“Fallen” is a 2016 Hungarian-American romantic fantasy drama film directed by Scott Hicks, based on the novel of same name by Lauren Kate. The film stars Addison Timlin, Jeremy Irvine, Harrison Gilbertson, and Joely Richardson. Lucinda “Luce” Price is a strong-willed seventeen-year-old living a seemingly ordinary life until she is accused of a crime she didn’t commit. Sent off to the imposing Sword & Cross reform school, Luce finds herself being courted by two mysterious students to whom she feels oddly connected. Isolated and haunted by strange visions, Luce begins to unravel the secrets of her past and discovers the two men are fallen angels, who she learns have loved her for centuries.Luce must choose where her feelings lie, pitting Heaven against Hell in an epic battle over true love. Mark Isham wrote the score.
The movie sounds strange and got very bad reviews but I listen to everything and anything Mark Isham releases so I am in for this one as well. “Prologue” opens the score and it dives straight into a dark gothic sound complete with choirs and that sweet misty haunted castle mood. Usually Isham has his very distinctive sound that rarely stirs up passion or leaves the carefully constructed confines but this time it seems a small window just opened because the piano and the beautiful, haunting strings bring emotions that I rarely associate with Isham’s textural mastery. The grave and minimalistic orchestral sound of “Sword and cross” evokes a warmth that I welcome dearly. I feel as if I am listening to a cue by Fernando Velazquez. The music sparkles and glimmers and I am invested in the story the composer tells me, a tale of deep mystery.
“The first meeting” ads to that an ambient component that make me connect even better with the score; the more I listen to “Fallen” the more it feels like a composition where Mark Isham got out of his comfort zone and let his imagination and emotions drip into the music. Piano has always been his favourite instrument but here it just has a fairy tale sound to it that give me goosebumps enough times. The vocal inserts also evoke a whimsical world and, as always, I applaud a score that feels like a story in itself. Plus I am such a fan of reflective, ambient music that ironically I almost can’t think straight when I hear cues that sound like that. “Daniel draws” is just a sublime piece of music that shows just how good a composer Mark Isham is while I am sure you haven’t heard a cue as shattering as “Luce’s test” from him ever before.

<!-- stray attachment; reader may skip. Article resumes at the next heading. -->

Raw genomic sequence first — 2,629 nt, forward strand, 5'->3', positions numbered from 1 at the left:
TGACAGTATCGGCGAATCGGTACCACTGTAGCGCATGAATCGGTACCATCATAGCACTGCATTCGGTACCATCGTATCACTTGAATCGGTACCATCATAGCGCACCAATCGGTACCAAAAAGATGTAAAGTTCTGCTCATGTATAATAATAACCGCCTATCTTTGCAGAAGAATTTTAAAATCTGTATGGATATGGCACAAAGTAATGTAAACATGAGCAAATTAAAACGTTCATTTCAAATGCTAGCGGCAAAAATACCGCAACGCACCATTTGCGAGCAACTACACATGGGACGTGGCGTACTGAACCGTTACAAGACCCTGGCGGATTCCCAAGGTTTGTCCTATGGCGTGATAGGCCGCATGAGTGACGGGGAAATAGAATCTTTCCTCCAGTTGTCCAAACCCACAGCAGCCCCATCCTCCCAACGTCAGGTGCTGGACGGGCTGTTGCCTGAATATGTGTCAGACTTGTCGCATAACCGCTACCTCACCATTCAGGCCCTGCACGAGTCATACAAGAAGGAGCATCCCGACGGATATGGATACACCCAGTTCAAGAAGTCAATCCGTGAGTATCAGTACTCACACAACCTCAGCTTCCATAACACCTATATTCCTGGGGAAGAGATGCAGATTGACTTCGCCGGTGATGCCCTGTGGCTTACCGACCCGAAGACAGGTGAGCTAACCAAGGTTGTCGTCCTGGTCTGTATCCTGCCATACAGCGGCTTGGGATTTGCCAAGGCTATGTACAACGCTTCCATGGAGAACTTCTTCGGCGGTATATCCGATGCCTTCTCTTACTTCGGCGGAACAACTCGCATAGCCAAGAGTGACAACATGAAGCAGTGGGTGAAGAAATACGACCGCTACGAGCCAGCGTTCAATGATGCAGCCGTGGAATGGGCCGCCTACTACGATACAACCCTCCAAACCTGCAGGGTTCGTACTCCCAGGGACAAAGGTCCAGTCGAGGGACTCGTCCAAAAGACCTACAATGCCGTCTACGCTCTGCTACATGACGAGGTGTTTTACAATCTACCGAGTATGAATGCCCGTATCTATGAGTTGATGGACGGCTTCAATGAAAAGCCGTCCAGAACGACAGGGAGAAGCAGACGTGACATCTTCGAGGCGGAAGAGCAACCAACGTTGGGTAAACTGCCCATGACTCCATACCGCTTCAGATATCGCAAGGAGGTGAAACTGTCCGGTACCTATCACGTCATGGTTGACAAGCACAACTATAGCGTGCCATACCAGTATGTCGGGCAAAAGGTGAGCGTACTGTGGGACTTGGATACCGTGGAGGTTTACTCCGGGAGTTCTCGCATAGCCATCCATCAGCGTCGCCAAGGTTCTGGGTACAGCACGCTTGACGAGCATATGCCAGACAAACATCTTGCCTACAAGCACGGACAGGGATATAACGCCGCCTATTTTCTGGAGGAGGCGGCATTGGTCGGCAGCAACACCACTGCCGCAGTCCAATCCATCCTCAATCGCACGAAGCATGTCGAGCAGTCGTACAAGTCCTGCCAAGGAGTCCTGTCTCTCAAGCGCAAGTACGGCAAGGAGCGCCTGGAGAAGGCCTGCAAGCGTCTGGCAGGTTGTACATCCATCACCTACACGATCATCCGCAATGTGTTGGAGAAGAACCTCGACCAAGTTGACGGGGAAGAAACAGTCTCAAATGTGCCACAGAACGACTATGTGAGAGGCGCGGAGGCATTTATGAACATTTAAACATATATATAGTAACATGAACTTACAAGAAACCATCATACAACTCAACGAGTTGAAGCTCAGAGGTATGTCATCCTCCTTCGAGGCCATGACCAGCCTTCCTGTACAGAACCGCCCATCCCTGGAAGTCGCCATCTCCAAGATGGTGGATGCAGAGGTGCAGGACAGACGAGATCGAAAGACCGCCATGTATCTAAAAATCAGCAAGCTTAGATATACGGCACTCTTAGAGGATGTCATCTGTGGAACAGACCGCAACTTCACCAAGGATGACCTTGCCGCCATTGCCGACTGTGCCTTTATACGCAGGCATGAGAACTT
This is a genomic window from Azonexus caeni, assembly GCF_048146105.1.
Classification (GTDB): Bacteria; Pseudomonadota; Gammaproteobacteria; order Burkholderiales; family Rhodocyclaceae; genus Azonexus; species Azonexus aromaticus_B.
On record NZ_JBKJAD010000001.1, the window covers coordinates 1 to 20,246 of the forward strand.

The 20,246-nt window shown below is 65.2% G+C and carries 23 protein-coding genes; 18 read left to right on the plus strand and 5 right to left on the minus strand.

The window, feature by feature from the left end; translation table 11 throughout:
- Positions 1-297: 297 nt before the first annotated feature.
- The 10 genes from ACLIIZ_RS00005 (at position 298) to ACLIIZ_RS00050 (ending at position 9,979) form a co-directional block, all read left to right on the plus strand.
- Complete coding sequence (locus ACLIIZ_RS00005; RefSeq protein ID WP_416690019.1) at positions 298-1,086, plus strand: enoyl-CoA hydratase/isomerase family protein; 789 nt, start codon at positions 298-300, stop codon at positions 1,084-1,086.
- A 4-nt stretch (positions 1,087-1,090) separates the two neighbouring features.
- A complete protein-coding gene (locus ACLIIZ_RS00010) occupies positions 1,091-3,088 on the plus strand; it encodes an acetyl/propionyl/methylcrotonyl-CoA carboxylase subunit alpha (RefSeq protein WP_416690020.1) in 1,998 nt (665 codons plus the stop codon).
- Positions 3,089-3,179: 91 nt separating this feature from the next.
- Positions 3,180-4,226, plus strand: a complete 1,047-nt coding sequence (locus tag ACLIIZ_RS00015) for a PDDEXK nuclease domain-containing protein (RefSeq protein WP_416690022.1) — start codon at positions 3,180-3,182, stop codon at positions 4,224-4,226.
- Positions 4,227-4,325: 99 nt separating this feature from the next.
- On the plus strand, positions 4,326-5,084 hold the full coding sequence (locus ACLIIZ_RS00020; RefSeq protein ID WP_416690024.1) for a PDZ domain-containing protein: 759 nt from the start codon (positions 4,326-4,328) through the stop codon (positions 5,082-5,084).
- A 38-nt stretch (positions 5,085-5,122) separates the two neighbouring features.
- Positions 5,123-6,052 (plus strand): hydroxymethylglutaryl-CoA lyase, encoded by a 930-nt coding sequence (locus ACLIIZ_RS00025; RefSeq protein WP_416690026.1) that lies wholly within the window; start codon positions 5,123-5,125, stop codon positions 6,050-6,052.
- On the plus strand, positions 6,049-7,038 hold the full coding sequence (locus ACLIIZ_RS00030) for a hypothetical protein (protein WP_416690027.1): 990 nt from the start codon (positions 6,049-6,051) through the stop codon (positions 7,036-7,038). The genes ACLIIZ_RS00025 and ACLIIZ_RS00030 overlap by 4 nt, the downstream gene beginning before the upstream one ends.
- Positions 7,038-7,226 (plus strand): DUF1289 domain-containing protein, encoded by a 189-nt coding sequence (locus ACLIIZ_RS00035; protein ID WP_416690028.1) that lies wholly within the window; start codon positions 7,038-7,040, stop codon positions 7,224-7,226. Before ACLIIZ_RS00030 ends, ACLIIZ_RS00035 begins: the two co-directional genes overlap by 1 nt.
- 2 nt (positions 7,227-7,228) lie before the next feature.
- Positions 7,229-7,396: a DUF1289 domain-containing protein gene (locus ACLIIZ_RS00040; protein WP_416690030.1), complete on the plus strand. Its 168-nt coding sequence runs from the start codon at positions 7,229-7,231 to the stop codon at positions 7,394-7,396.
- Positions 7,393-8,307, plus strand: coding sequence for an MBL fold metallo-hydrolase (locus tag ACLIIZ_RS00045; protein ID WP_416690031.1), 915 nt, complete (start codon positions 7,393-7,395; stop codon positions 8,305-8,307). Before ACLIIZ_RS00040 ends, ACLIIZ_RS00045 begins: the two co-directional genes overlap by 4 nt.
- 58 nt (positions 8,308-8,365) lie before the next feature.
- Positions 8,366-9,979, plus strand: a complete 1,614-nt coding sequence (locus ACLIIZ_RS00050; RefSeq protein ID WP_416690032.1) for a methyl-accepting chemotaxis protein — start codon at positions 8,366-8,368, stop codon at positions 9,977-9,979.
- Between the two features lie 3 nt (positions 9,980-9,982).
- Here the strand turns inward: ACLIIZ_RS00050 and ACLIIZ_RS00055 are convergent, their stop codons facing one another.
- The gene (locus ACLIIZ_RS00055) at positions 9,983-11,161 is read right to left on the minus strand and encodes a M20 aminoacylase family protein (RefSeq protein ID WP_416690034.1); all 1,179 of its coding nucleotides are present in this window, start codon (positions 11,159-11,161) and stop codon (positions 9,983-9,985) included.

“Fallen” ads another dimension to Isham’s sound, to his love for the piano and represents maybe his first true fantasy score; it’s a dark and tender composition, melodic and seductive and a score that I actually can’t get enough of. Lately with albums like “The accountant” and “A family man” Mark Isham had already eased his way back int my favourite composers list but “Fallen” is just in a league of its own. It is a stunningly beautiful score, as pretty and fragile as butterfly wings at times but always meaningful, always keeping an angelic, innocent feel to it. Heaven and Hell are both well represented as those moments find their contrast in scary, skin crawling pieces like “Shadows”. All in all, Mark Isham delivers one of his best and also most unusual scores. Do not miss this one.
Cue rating: 94 / 100
Total minutes of excellence: 39 / 52
Album excellence: 75%
Sword and Cross
The First Meeting
Fire in the Library
Our Lives Together